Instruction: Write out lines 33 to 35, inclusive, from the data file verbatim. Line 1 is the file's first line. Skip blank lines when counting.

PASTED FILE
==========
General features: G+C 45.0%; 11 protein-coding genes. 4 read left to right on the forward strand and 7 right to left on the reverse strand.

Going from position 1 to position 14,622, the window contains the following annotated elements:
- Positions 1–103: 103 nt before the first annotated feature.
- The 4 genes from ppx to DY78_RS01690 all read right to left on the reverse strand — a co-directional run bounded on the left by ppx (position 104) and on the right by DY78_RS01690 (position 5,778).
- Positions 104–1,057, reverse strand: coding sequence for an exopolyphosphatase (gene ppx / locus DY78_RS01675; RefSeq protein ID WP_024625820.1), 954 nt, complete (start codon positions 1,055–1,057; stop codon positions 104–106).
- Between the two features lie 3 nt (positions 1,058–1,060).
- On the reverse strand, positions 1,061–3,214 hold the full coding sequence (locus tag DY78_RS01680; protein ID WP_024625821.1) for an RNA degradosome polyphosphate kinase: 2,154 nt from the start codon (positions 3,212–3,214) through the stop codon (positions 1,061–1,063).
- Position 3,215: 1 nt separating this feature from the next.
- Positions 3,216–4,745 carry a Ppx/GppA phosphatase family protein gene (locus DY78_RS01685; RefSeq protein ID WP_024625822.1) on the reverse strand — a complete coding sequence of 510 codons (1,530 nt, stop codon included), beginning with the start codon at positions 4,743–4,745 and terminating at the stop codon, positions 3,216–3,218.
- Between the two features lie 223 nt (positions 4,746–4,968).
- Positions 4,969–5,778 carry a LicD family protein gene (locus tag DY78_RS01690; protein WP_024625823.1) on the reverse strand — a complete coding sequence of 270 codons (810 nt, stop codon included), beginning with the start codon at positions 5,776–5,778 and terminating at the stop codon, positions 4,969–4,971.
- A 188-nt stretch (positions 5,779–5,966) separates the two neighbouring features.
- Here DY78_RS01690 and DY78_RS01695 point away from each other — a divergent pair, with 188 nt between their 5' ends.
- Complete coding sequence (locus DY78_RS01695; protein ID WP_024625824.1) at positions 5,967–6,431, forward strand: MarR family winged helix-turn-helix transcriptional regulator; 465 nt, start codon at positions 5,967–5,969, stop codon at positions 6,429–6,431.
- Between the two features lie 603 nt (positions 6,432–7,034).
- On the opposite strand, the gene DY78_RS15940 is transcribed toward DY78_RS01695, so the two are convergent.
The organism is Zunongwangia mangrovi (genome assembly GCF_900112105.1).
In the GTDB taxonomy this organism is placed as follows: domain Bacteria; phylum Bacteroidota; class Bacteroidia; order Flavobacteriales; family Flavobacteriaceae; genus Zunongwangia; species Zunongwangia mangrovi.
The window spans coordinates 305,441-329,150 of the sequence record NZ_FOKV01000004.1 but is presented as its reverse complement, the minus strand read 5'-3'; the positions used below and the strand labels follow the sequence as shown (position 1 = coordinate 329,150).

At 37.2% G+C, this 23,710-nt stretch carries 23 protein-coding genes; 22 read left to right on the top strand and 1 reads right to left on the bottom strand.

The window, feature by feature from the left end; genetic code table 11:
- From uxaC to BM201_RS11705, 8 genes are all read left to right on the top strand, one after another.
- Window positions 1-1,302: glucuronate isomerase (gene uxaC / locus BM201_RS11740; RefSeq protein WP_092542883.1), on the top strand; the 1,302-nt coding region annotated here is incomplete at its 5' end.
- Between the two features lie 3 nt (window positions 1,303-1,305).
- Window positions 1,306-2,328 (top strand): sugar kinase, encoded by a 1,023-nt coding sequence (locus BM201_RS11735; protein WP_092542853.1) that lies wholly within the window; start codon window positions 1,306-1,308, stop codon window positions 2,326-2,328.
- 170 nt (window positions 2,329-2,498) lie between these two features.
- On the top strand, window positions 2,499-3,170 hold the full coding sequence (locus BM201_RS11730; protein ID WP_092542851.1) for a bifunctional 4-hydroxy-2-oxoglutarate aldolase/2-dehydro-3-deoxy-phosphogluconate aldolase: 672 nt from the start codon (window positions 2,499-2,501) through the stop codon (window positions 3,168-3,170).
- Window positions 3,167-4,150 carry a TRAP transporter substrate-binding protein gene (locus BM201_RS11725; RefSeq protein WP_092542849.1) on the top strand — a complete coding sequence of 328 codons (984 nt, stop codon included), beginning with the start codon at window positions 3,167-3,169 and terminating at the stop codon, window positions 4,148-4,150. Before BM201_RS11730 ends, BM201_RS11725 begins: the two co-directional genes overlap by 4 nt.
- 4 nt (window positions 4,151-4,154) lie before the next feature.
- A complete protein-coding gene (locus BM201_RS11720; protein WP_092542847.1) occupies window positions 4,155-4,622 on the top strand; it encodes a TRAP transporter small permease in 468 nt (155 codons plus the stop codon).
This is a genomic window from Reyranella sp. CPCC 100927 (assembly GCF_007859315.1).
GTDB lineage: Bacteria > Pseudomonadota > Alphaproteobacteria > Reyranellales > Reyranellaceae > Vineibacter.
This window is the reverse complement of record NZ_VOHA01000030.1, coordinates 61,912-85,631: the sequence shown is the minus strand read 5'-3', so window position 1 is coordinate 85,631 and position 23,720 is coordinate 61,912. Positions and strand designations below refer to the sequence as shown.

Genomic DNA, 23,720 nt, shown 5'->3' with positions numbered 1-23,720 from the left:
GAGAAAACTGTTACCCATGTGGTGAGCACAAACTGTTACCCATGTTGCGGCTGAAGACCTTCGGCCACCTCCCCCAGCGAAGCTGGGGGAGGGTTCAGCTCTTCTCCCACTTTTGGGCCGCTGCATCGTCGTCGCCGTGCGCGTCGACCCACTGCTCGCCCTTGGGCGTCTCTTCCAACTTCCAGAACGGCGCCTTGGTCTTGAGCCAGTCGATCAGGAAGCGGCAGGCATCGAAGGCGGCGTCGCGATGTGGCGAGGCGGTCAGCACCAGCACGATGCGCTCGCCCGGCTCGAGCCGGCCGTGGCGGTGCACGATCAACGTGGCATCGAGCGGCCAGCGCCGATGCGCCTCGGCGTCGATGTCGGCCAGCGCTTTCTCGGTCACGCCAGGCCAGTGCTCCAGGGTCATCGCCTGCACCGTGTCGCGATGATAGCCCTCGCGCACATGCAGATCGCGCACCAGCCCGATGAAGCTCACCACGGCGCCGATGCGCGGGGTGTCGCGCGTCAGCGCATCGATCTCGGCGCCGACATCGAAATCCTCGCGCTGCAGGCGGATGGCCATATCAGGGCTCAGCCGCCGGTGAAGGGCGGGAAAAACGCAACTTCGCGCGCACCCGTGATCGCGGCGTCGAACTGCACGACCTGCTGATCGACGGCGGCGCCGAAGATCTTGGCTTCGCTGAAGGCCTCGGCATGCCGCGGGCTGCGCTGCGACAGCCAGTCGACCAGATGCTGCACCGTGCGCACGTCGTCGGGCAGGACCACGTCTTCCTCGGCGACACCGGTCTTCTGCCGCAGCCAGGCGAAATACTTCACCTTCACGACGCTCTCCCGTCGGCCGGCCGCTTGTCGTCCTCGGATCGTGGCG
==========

This window is the reverse complement of record NZ_VOHA01000030.1, coordinates 61,912-85,631: the sequence shown is the minus strand read 5'-3', so window position 1 is coordinate 85,631 and position 23,720 is coordinate 61,912. Positions and strand designations below refer to the sequence as shown.

Genomic DNA, 23,720 nt, shown 5'->3' with positions numbered 1-23,720 from the left:
GAGAAAACTGTTACCCATGTGGTGAGCACAAACTGTTACCCATGTTGCGGCTGAAGACCTTCGGCCACCTCCCCCAGCGAAGCTGGGGGAGGGTTCAGCTCTTCTCCCACTTTTGGGCCGCTGCATCGTCGTCGCCGTGCGCGTCGACCCACTGCTCGCCCTTGGGCGTCTCTTCCAACTTCCAGAACGGCGCCTTGGTCTTGAGCCAGTCGATCAGGAAGCGGCAGGCATCGAAGGCGGCGTCGCGATGTGGCGAGGCGGTCAGCACCAGCACGATGCGCTCGCCCGGCTCGAGCCGGCCGTGGCGGTGCACGATCAACGTGGCATCGAGCGGCCAGCGCCGATGCGCCTCGGCGTCGATGTCGGCCAGCGCTTTCTCGGTCACGCCAGGCCAGTGCTCCAGGGTCATCGCCTGCACCGTGTCGCGATGATAGCCCTCGCGCACATGCAGATCGCGCACCAGCCCGATGAAGCTCACCACGGCGCCGATGCGCGGGGTGTCGCGCGTCAGCGCATCGATCTCGGCGCCGACATCGAAATCCTCGCGCTGCAGGCGGATGGCCATATCAGGGCTCAGCCGCCGGTGAAGGGCGGGAAAAACGCAACTTCGCGCGCACCCGTGATCGCGGCGTCGAACTGCACGACCTGCTGATCGACGGCGGCGCCGAAGATCTTGGCTTCGCTGAAGGCCTCGGCATGCCGCGGGCTGCGCTGCGACAGCCAGTCGACCAGATGCTGCACCGTGCGCACGTCGTCGGGCAGGACCACGTCTTCCTCGGCGACACCGGTCTTCTGCCGCAGCCAGGCGAAATACTTCACCTTCACGACGCTCTCCCGTCGGCCGGCCGCTTGTCGTCCTCGGATCGTGGCG